Solar and You 2017-05-14T21:40:22+00:00

Solar and Your Property

Do I have what is needed to go solar at my home or office?

There are 3 factors to be cognizant of when making the decision to go solar at your residential or commercial location:

Roof Space

The amount of open/unobstructed roof space, simply put, will determine how many solar panels you can attach to your roof. The greater the amount of solar panels, the greater the energy production one can achieve. Roofs that are relatively flat and do not have obstructions, such as dormer windows, chimneys or vents, are ideal.

Roof Orientation

The direction your roof faces is a significant factor to take into account when considering whether or not to purchase a solar system for your home or office. A south-facing roof is ideal, while a north-facing roof will not suffice for solar; however, one can do quite well with a southwest- or southeast-facing roof. If the roof is completely flat, which is the case for some modern residential homes and commercial buildings, it can be considered ideal for installing solar panels if there is also minimal roof obstructions and shading.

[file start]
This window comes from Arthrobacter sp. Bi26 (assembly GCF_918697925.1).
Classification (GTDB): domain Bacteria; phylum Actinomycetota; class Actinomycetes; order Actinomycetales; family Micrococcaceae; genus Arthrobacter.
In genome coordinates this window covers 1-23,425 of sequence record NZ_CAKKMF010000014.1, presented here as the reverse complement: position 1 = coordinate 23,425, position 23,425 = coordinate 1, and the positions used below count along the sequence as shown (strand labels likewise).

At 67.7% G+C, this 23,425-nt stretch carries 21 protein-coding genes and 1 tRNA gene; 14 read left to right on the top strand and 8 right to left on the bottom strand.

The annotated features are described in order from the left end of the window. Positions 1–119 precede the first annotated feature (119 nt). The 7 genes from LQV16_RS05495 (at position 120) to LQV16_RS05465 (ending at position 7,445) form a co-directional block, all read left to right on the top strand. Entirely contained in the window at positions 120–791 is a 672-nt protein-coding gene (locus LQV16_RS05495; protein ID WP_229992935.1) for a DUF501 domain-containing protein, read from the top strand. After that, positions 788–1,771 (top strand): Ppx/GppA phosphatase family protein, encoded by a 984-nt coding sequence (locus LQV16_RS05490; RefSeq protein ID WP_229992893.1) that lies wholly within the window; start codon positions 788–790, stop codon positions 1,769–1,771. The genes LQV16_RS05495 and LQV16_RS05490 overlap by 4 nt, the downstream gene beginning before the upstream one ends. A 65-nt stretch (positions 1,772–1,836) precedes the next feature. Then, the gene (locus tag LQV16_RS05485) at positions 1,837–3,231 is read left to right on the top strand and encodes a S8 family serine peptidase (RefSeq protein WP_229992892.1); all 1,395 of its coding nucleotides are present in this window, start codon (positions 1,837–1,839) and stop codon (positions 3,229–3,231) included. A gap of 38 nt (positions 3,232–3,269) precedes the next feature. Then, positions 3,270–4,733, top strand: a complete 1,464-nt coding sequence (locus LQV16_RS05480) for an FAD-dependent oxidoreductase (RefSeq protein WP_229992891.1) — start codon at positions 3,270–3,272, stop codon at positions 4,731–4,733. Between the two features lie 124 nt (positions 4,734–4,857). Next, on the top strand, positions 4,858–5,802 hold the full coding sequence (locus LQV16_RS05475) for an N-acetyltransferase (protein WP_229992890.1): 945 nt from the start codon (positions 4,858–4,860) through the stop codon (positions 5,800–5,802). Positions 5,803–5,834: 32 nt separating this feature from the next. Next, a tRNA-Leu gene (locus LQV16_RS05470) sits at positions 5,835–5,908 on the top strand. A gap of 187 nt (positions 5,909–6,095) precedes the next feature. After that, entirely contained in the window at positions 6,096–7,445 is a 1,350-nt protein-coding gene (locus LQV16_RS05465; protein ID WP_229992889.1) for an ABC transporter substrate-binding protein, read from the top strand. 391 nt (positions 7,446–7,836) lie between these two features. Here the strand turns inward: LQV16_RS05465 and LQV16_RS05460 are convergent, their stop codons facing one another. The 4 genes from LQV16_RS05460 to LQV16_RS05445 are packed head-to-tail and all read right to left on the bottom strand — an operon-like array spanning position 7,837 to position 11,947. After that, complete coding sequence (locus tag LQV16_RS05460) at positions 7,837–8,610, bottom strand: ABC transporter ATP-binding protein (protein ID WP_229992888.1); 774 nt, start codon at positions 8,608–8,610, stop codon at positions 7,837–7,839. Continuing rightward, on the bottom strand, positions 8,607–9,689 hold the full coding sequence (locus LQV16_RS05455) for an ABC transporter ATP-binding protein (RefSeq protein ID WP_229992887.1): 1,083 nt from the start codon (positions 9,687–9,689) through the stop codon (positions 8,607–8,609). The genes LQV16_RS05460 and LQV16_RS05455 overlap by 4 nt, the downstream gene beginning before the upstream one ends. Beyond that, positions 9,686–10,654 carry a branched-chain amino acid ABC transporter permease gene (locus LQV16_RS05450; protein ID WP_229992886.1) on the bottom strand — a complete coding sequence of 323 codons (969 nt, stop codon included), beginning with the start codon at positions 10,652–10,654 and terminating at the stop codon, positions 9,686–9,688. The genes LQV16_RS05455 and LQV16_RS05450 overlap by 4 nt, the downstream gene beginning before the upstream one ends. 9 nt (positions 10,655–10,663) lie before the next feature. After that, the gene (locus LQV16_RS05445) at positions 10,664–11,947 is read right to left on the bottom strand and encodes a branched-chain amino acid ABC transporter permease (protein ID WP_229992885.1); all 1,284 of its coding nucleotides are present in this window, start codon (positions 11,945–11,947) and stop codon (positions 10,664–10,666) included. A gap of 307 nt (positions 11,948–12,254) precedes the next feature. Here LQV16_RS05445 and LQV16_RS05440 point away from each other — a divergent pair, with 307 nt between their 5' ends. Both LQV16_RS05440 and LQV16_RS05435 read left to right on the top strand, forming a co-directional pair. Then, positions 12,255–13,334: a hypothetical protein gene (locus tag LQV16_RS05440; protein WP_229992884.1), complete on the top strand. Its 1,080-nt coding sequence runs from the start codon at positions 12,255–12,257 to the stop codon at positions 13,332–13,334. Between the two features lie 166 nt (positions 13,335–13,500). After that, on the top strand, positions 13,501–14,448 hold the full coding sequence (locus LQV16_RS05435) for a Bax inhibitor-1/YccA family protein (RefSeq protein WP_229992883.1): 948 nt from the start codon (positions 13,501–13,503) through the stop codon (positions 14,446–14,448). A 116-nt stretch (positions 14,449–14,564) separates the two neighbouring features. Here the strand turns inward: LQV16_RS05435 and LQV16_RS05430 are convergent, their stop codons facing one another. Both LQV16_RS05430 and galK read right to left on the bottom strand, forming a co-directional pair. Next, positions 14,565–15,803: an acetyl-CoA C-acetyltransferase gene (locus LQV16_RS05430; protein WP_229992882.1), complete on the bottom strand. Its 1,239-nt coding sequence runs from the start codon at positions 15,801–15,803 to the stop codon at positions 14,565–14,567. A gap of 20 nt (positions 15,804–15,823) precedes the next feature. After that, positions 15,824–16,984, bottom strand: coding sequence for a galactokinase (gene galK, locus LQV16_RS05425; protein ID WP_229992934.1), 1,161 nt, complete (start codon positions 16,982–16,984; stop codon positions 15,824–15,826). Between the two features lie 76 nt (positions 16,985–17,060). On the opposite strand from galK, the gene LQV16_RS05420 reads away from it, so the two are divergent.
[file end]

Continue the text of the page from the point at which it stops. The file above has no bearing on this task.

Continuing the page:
Shading is also another determinant factor for solar. Shading will obviously obstruct the sun’s rays and thus reduce the amount of energy that can be produced. If shading is caused by a moveable object, such as a tree, it can make an unviable situation viable again with tree work by an arborist. Other unmovable shading objects like neighboring buildings provide greater challenges. Sometimes a ground mount can be explored as a last resort. Shading is an issue in the Northeast United States, so moderate to light shading is sometimes a compromise a solar customer has to make.

Various types of locations


This south-facing roof with absolutely no shading issues would be the perfect candidate for solar.


This roof faces southwest and has trees on the property with light shading by some trees. However, nothing surrounding this building would significantly obstruct the solar panels.


This roof on this building is nearly flat, which is good; however, it faces west which is satisfactory but not ideal. The principal problems stem from the shading from the tall trees and building next door.